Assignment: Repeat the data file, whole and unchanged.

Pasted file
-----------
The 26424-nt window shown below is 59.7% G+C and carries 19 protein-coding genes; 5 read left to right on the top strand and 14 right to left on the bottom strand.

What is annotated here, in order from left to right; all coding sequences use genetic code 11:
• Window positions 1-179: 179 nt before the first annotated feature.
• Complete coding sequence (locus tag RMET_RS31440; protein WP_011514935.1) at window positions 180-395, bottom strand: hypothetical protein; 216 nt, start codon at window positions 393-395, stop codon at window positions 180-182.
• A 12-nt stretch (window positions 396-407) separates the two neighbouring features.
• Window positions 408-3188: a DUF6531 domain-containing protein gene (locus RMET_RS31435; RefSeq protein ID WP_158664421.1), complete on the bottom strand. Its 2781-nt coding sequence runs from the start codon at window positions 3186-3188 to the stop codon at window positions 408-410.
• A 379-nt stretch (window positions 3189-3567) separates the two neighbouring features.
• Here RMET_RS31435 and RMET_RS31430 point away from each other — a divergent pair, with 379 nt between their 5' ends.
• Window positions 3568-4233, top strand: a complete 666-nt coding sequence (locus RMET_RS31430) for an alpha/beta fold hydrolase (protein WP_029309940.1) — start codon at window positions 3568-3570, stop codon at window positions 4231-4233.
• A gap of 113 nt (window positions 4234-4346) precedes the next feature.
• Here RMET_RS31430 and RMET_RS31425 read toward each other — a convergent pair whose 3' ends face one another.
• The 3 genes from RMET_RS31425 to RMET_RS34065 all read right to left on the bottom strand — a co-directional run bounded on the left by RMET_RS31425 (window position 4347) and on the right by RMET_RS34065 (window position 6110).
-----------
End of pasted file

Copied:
The 26424-nt window shown below is 59.7% G+C and carries 19 protein-coding genes; 5 read left to right on the top strand and 14 right to left on the bottom strand.

What is annotated here, in order from left to right; all coding sequences use genetic code 11:
• Window positions 1-179: 179 nt before the first annotated feature.
• Complete coding sequence (locus tag RMET_RS31440; protein WP_011514935.1) at window positions 180-395, bottom strand: hypothetical protein; 216 nt, start codon at window positions 393-395, stop codon at window positions 180-182.
• A 12-nt stretch (window positions 396-407) separates the two neighbouring features.
• Window positions 408-3188: a DUF6531 domain-containing protein gene (locus RMET_RS31435; RefSeq protein ID WP_158664421.1), complete on the bottom strand. Its 2781-nt coding sequence runs from the start codon at window positions 3186-3188 to the stop codon at window positions 408-410.
• A 379-nt stretch (window positions 3189-3567) separates the two neighbouring features.
• Here RMET_RS31435 and RMET_RS31430 point away from each other — a divergent pair, with 379 nt between their 5' ends.
• Window positions 3568-4233, top strand: a complete 666-nt coding sequence (locus RMET_RS31430) for an alpha/beta fold hydrolase (protein WP_029309940.1) — start codon at window positions 3568-3570, stop codon at window positions 4231-4233.
• A gap of 113 nt (window positions 4234-4346) precedes the next feature.
• Here RMET_RS31430 and RMET_RS31425 read toward each other — a convergent pair whose 3' ends face one another.
• The 3 genes from RMET_RS31425 to RMET_RS34065 all read right to left on the bottom strand — a co-directional run bounded on the left by RMET_RS31425 (window position 4347) and on the right by RMET_RS34065 (window position 6110).